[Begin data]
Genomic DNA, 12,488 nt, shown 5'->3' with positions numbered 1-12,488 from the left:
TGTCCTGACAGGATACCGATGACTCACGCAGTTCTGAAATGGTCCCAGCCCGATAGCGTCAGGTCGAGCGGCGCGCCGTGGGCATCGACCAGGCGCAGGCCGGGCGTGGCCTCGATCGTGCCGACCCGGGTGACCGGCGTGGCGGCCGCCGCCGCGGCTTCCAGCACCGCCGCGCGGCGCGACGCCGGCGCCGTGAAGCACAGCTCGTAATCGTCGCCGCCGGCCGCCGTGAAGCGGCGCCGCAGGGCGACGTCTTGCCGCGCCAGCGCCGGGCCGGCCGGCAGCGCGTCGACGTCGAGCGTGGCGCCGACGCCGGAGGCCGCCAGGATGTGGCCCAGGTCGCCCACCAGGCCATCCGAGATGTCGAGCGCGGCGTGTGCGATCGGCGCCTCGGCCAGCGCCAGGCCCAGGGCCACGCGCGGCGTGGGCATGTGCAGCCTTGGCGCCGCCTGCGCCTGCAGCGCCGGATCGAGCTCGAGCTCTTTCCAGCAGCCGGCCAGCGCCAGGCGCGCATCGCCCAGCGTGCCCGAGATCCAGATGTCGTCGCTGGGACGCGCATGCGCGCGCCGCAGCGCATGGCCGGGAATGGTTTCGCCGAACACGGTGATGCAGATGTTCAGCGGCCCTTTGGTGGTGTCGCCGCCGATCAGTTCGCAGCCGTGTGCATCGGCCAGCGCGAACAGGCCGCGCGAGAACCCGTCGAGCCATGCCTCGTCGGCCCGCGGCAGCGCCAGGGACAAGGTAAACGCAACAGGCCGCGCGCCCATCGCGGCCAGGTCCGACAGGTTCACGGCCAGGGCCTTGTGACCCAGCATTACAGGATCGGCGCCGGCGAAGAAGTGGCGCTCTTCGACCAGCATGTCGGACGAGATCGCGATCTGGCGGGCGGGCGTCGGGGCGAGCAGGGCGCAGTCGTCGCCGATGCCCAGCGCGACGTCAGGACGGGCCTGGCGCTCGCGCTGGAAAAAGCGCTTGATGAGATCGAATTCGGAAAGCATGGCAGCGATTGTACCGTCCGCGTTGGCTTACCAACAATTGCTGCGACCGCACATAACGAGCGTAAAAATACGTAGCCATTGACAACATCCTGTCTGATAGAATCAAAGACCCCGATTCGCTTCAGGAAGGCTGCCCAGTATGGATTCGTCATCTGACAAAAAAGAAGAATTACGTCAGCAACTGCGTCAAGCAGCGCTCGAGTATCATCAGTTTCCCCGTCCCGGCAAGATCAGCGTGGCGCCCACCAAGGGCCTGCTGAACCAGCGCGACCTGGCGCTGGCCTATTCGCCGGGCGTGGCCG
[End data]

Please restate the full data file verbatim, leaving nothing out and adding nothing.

Genomic DNA, 12,488 nt, shown 5'->3' with positions numbered 1-12,488 from the left:
TGTCCTGACAGGATACCGATGACTCACGCAGTTCTGAAATGGTCCCAGCCCGATAGCGTCAGGTCGAGCGGCGCGCCGTGGGCATCGACCAGGCGCAGGCCGGGCGTGGCCTCGATCGTGCCGACCCGGGTGACCGGCGTGGCGGCCGCCGCCGCGGCTTCCAGCACCGCCGCGCGGCGCGACGCCGGCGCCGTGAAGCACAGCTCGTAATCGTCGCCGCCGGCCGCCGTGAAGCGGCGCCGCAGGGCGACGTCTTGCCGCGCCAGCGCCGGGCCGGCCGGCAGCGCGTCGACGTCGAGCGTGGCGCCGACGCCGGAGGCCGCCAGGATGTGGCCCAGGTCGCCCACCAGGCCATCCGAGATGTCGAGCGCGGCGTGTGCGATCGGCGCCTCGGCCAGCGCCAGGCCCAGGGCCACGCGCGGCGTGGGCATGTGCAGCCTTGGCGCCGCCTGCGCCTGCAGCGCCGGATCGAGCTCGAGCTCTTTCCAGCAGCCGGCCAGCGCCAGGCGCGCATCGCCCAGCGTGCCCGAGATCCAGATGTCGTCGCTGGGACGCGCATGCGCGCGCCGCAGCGCATGGCCGGGAATGGTTTCGCCGAACACGGTGATGCAGATGTTCAGCGGCCCTTTGGTGGTGTCGCCGCCGATCAGTTCGCAGCCGTGTGCATCGGCCAGCGCGAACAGGCCGCGCGAGAACCCGTCGAGCCATGCCTCGTCGGCCCGCGGCAGCGCCAGGGACAAGGTAAACGCAACAGGCCGCGCGCCCATCGCGGCCAGGTCCGACAGGTTCACGGCCAGGGCCTTGTGACCCAGCATTACAGGATCGGCGCCGGCGAAGAAGTGGCGCTCTTCGACCAGCATGTCGGACGAGATCGCGATCTGGCGGGCGGGCGTCGGGGCGAGCAGGGCGCAGTCGTCGCCGATGCCCAGCGCGACGTCAGGACGGGCCTGGCGCTCGCGCTGGAAAAAGCGCTTGATGAGATCGAATTCGGAAAGCATGGCAGCGATTGTACCGTCCGCGTTGGCTTACCAACAATTGCTGCGACCGCACATAACGAGCGTAAAAATACGTAGCCATTGACAACATCCTGTCTGATAGAATCAAAGACCCCGATTCGCTTCAGGAAGGCTGCCCAGTATGGATTCGTCATCTGACAAAAAAGAAGAATTACGTCAGCAACTGCGTCAAGCAGCGCTCGAGTATCATCAGTTTCCCCGTCCCGGCAAGATCAGCGTGGCGCCCACCAAGGGCCTGCTGAACCAGCGCGACCTGGCGCTGGCCTATTCGCCGGGCGTGGCCG